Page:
Melissa Ludban, Priscilla N. Gitimu*, Youngstown State University
Full manuscript: www.kon.org/urc/v14/ludban.html
Abstract: Psychological well-being is important in the life of a college student. The purpose of the study was to examine psychological well-being of college students and the factors that impact it. The Ryff scale of psychological well-being was used to measure psychological well-being. Participants of the study were 131 college students. Results of the study indicate that gender, age (traditional vs. nontraditional students), support, and financial well-being were the factors that impacted psychological well-being of college students.
Read the full manuscript: www.kon.org/urc/v14/ludban.html
Tabitha A. Maurer & Dr. Joni L. Cramer Roh*, California University of Pennsylvania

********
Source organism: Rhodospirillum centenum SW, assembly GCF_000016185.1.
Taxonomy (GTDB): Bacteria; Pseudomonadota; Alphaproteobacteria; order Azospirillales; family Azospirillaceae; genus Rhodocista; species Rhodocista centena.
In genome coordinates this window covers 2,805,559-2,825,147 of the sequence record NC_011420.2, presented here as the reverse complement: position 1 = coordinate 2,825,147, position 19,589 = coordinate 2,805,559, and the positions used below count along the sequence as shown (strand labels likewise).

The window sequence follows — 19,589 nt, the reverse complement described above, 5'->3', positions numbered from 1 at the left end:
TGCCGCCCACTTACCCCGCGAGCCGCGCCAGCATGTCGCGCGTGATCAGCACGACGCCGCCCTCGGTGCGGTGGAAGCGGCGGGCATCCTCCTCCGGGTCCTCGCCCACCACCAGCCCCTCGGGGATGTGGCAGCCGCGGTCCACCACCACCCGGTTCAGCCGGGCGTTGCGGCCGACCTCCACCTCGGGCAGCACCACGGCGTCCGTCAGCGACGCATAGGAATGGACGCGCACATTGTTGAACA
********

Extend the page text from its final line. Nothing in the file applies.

Full manuscript: www.kon.org/urc/v14/maurer.html
Abstract: Depression is a major medical concern among college students, and has recently become a crucial component in assessing and treating athletic-related injuries. The purpose of this literature review is to evaluate the current literature whether athletes or non-athletes experienced more depression symptoms, and what negative stressors lead to depression. The current research demonstrates that student-athletes suffer more psychological problems (anxiety, fear of failure in competition, lack of sleep, alcohol use and abuse, disordered eating, overtraining, and feelings of exhaustion) than their non-athlete peers due to the combination of stressful athletic and academic schedules. Female athletes, and athletes following a severe injury, had significantly higher levels of depression, yet athletes overall had a lower incidence of depression when compared to non-athletes.
Read the full manuscript: www.kon.org/urc/v14/maurer.html